We break down what beauty buzzwords “all-natural” and “organic” really mean.

14 03 organic definition

Along with many people making the choice to go gluten-free, many have also been making the switch to all-natural and organic. So it’s no wonder that more and more products are adding these must-haves to their labels.

Being organic or all-natural (for food, beauty, etc.) means that there is less absorption of chemicals into the body, and that the ingredients are derived from nature. Since many foods (processed ones in particular) and beauty products contain chemicals (sorry to be the bearer of bad news), many people are choosing to live an organic lifestyle, meaning that they abstain from foods that have ingredients that have been treated with pesticides, antibiotics or other chemicals.

When it comes to beauty, however, being recognized as organic or all-natural is a different story.

We chatted with Jean Eng, founder of Pure + Simple, a Toronto-based spa and organic/all-natural skincare destination for those seeking a simpler beauty regimen. In most cases, to be recognized as organic, many companies require certification, which can be a lengthy and costly process—though for largely mass-produced products it’s entirely a necessity, both for vendor and consumer.

For smaller companies such as Pure + Simple who have created their own line of products to accompany their spa services, “much is dependent on trust between the client and vendor.” The trust, of course, being that the appropriate measures are being taken and the right ingredients are eliminated. Sadly, “the certification process right now is very profit-driven for the certification companies,” which is unfortunate since the making better, healthier products comes at a higher cost.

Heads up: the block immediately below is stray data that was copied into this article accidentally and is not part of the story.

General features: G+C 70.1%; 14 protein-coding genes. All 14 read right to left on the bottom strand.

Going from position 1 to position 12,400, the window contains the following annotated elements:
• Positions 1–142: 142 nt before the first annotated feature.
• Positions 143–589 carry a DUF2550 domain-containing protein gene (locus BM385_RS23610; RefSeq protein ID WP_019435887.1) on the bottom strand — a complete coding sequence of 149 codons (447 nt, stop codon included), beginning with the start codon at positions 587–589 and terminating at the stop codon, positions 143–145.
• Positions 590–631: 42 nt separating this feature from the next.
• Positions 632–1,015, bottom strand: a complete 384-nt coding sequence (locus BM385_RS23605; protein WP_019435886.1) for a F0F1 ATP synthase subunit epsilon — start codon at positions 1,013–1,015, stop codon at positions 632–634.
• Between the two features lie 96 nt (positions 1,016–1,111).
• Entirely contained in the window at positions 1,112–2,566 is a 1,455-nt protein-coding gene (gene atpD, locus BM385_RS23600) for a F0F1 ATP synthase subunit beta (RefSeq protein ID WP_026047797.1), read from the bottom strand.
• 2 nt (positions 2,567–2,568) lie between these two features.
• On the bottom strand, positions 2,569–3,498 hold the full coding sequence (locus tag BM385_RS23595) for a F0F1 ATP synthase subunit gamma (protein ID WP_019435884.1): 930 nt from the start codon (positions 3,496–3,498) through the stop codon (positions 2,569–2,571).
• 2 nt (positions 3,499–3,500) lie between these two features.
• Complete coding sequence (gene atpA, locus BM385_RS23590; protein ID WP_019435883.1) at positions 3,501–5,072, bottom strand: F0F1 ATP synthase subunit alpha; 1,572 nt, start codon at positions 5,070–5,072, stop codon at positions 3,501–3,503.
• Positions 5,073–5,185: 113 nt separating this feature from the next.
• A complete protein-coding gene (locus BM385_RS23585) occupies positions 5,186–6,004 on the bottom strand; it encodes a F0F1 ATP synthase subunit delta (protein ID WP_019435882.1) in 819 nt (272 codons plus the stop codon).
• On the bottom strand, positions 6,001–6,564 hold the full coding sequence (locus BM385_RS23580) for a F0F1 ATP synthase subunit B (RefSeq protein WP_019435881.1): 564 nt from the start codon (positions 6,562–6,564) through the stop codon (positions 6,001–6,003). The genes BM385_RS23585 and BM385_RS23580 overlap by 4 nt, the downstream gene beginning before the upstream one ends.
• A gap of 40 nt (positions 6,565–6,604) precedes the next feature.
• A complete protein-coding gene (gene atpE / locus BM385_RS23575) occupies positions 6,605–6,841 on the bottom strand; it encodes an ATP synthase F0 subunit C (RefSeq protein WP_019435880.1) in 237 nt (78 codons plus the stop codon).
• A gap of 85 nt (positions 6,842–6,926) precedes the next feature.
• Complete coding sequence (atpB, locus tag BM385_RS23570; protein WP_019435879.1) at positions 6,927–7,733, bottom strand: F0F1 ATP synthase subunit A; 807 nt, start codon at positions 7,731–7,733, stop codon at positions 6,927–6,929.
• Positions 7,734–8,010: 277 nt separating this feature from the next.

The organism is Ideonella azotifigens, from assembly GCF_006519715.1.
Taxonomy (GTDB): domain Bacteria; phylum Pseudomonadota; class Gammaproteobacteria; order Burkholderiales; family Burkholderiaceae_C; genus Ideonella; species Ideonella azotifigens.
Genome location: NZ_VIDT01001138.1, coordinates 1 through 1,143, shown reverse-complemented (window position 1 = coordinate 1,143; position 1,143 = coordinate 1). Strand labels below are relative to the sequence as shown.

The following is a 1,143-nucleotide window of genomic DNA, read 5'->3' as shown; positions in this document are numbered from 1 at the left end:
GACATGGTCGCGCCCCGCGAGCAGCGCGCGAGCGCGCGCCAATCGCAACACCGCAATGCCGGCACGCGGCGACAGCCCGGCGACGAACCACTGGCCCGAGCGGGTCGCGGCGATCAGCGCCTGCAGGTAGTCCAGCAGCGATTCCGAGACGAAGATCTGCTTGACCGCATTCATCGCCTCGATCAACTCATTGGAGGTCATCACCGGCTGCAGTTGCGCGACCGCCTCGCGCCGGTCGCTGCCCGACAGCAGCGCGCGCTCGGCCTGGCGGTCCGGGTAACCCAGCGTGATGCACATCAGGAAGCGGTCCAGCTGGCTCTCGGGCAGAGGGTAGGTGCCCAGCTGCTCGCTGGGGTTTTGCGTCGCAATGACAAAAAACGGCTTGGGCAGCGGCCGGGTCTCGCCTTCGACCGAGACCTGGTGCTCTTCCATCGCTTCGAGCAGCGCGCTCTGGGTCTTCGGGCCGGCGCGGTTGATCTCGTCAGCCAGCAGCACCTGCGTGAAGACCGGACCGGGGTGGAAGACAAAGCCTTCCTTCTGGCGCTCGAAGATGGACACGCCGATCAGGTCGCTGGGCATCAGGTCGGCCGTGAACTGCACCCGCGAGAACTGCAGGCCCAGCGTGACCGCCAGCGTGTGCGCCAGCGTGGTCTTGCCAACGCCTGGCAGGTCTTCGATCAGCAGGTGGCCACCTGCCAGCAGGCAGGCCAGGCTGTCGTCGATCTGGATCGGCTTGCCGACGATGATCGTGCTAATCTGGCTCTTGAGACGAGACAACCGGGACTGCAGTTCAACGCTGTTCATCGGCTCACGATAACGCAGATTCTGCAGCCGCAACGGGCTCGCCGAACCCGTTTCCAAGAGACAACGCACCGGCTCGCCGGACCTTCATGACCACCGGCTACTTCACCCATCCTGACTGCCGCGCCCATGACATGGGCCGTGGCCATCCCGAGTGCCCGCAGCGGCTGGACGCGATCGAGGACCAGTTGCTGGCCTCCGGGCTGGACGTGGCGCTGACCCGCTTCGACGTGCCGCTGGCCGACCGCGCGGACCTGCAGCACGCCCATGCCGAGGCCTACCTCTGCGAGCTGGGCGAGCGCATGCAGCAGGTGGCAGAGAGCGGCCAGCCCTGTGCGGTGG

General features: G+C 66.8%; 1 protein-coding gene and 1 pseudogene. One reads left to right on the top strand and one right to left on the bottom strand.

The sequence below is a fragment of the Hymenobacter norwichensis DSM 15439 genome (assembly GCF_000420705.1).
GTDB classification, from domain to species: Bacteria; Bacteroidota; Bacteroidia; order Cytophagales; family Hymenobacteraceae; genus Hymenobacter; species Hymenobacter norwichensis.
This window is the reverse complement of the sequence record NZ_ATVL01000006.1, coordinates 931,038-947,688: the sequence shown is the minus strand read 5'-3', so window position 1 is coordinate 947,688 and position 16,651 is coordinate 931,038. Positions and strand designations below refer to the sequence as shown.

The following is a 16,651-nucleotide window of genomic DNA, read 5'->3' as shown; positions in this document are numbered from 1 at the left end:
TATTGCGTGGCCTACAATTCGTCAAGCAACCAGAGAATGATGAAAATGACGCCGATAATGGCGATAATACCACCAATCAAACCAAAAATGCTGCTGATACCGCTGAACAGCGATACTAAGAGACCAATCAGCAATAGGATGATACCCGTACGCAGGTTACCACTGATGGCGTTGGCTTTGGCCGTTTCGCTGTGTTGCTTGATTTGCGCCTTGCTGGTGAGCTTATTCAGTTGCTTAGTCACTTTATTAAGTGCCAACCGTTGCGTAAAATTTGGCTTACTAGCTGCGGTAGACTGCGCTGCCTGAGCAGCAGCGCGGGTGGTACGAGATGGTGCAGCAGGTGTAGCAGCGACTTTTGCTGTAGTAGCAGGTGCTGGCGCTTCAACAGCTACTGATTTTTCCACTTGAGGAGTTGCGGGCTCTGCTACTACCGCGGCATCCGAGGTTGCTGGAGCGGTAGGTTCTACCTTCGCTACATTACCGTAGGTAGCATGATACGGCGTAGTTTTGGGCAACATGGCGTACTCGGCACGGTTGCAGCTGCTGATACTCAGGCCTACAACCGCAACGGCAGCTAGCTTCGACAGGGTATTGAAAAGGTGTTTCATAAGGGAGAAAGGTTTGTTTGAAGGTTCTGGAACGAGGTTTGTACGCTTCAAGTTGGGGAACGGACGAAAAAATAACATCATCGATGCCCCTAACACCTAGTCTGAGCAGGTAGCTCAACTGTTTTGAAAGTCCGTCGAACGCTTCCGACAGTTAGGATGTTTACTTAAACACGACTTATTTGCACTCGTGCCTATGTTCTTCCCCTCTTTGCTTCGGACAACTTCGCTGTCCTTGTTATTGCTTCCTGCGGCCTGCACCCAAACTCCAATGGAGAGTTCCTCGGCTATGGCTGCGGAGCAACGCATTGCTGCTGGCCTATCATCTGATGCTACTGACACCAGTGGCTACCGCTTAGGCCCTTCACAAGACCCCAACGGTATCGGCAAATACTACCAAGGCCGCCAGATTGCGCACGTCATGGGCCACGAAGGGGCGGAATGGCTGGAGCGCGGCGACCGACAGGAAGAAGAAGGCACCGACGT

But what are some of the ingredients that you should look for in products touting the organic and all-natural label? Vegetable oils (like jojoba, rosehip and avocado), essential oils (like petitgrain, chamomile and vanilla), mineral colours versus dyes, seaweed and aloe vera for hydration and healing, various vitamins and cocoa and shea butters, says Eng. What should you look out for and avoid? Parabens (a controversial preservative normally found in cosmetics and skincare products), and their recent replacement, phenoxyethanol.

Of course, many products contain vitamins and shea butter, but if you are trying to make the switch over to an organic or all-natural lifestyle, big label brands sold at mass drugstores should have some sort of certification or labeling stating that it is all-natural or organic. The Government of Canada has very strict labeling restrictions for organic products. For multi-ingredient products, a percentage must be given to state how much of the product actually contains organic ingredients and no product can bear the “100% organic” label.

While many people make the switch to organic or all-natural, finding products containing less and more recognizable and pronounceable ingredients is always a good start when going shopping.